Ideally, new projects would be designed and implemented “mobile first”, firstly to keep the project focused on the really important elements of each page, and secondly so that extraneous content doesn’t even get sent to a small device, which probably has a slower internet connection. I am very much looking forward to working on my first mobile first project, hopefully in the near future.


I learned JavaScript basics during my Computer Science BSc, but I first put it into practice at Tamar in 2005, eventually becoming their principal JavaScript expert and creating a large JavaScript library.

I understand JavaScript’s functional roots, its prototype-based model and I am experienced in event-driven programming. I know how to use closures, and encapsulate code in a function to prevent it polluting the global space, and I am familiar with Douglas Crockford’s JavaScript code conventions.

I have used JavaScript extensively in every job since then, and have created modules in jQuery, YUI and MooTools. I like to write well-structured and expressive JavaScript, and I’m a big fan of backbone and require.js (or, indeed, any AMD implementation).

Having said all that, I also believe that JavaScript should only be used where appropriate. In a traditional website, JavaScript should only be the sugar on top. As much of the functionality as possible should be provided through traditional HTML, CSS and native browser functionality. Where functionality is supported natively by the browser (e.g. HTML5 input fields, form validation, <video>) this should be used in preference to custom JavaScript. This will lead to a more stable, maintainable and accessible website.


I am very interested in front-end performance, and have applied and developed my knowledge of optimising front-end performance in every job I’ve had.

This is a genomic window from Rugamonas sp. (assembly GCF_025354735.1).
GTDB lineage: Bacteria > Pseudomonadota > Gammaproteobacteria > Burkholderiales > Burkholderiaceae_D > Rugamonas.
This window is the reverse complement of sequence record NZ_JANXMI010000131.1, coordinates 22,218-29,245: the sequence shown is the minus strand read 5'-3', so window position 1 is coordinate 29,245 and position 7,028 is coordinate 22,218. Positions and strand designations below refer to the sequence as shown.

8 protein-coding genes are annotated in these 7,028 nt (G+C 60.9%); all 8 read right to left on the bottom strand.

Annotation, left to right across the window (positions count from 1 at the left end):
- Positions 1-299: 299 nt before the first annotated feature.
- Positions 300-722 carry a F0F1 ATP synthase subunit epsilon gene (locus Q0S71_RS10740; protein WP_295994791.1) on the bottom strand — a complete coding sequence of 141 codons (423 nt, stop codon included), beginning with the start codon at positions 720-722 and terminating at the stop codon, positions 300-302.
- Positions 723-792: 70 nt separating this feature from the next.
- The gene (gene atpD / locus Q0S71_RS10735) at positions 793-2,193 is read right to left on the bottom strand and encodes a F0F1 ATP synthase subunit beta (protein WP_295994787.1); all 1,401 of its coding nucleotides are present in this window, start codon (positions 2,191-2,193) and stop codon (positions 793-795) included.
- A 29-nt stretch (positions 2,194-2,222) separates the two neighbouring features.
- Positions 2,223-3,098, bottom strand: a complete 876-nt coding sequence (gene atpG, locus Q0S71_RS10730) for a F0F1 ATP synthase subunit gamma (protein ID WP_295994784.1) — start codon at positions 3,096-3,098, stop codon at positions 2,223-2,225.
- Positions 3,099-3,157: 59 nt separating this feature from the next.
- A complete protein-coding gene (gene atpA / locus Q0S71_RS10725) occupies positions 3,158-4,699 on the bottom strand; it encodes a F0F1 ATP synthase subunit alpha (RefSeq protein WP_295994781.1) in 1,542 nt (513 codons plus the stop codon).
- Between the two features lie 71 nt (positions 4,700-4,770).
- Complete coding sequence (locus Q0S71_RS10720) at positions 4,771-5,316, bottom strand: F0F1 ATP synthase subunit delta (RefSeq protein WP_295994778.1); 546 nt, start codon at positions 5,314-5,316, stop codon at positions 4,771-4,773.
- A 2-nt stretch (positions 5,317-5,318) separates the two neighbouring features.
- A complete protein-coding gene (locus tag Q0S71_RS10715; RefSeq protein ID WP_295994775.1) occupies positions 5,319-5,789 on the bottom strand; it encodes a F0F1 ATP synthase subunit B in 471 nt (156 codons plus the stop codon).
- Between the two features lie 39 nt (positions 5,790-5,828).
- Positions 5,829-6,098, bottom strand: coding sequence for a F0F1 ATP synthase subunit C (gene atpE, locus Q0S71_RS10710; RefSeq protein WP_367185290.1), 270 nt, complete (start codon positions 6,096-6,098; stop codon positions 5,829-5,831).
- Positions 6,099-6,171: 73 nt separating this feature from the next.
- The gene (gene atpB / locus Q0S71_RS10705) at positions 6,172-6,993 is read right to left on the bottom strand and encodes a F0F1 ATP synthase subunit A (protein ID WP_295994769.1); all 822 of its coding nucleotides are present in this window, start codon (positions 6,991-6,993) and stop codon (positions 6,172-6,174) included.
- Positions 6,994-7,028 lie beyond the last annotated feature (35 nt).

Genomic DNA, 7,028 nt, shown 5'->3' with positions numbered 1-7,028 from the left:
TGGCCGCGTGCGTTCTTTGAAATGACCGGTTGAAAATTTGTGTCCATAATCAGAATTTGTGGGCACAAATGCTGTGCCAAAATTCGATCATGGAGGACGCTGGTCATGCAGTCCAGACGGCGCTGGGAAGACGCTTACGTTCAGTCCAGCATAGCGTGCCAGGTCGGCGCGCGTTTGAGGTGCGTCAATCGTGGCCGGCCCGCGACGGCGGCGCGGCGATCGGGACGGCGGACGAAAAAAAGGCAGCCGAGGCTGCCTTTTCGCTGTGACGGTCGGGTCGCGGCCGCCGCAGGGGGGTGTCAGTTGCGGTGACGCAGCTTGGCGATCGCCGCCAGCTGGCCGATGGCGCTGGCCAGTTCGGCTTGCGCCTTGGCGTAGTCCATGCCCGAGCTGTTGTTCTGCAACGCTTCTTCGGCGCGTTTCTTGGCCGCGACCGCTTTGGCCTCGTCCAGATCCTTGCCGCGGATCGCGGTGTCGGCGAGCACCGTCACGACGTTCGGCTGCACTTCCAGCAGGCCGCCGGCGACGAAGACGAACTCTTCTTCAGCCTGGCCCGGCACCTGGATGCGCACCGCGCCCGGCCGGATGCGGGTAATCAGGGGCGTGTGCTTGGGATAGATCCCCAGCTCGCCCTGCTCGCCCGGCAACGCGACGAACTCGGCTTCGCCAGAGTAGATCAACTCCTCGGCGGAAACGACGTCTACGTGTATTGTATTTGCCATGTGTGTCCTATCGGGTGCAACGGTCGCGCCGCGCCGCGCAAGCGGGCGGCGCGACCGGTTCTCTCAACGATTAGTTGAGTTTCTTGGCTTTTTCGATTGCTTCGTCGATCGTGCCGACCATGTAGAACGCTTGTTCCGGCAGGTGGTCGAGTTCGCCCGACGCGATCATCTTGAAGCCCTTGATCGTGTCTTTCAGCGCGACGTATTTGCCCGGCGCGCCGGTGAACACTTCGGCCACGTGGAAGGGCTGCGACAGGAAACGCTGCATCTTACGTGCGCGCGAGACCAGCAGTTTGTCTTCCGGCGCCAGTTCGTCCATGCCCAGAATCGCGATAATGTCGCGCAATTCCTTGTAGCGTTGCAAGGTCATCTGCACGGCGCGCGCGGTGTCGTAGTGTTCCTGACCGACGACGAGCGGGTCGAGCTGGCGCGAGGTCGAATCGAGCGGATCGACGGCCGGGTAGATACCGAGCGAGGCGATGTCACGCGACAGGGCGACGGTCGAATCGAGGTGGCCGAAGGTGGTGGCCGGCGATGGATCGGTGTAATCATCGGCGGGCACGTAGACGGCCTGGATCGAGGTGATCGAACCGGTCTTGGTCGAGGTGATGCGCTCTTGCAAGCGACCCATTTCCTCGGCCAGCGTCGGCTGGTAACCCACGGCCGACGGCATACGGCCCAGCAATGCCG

Although some performance tweaks can be achieved purely by structuring markup differently (e.g. load JavaScript at the end of the document), most tweaks (like concatenating and minifying CSS and JavaScript) require work throughout the project.

Lately I’m particularly interested in performance benefits from aspects of responsive design, e.g. serving responsive images and lazy-loading extraneous content.

I’m also very interested in the potential use of the cache manifest to both dramatically improve performance and make content available while offline.


My interest in the user experience was my main motivation for doing my MSc in Interactive Systems Design, which taught me to think in terms of systems, and to recognise that people are a central part of every human system. I also learned the key usability principles how to conduct and interpret user studies.

I’m very interested in user design. Even when there’s no time to conduct user studies, we can always benefit from prioritising usability over aesthetics (which doesn’t necessarily mean sacrificing beauty), and following established UX patterns.

I also don’t believe that usability stops with the end user. Code, email, prose, and meetings should all be as usable as possible throughout projects and teams. Striving for ease of use is a mission for the whole of life, and is tied up, in my mind, with a quest for simplicity.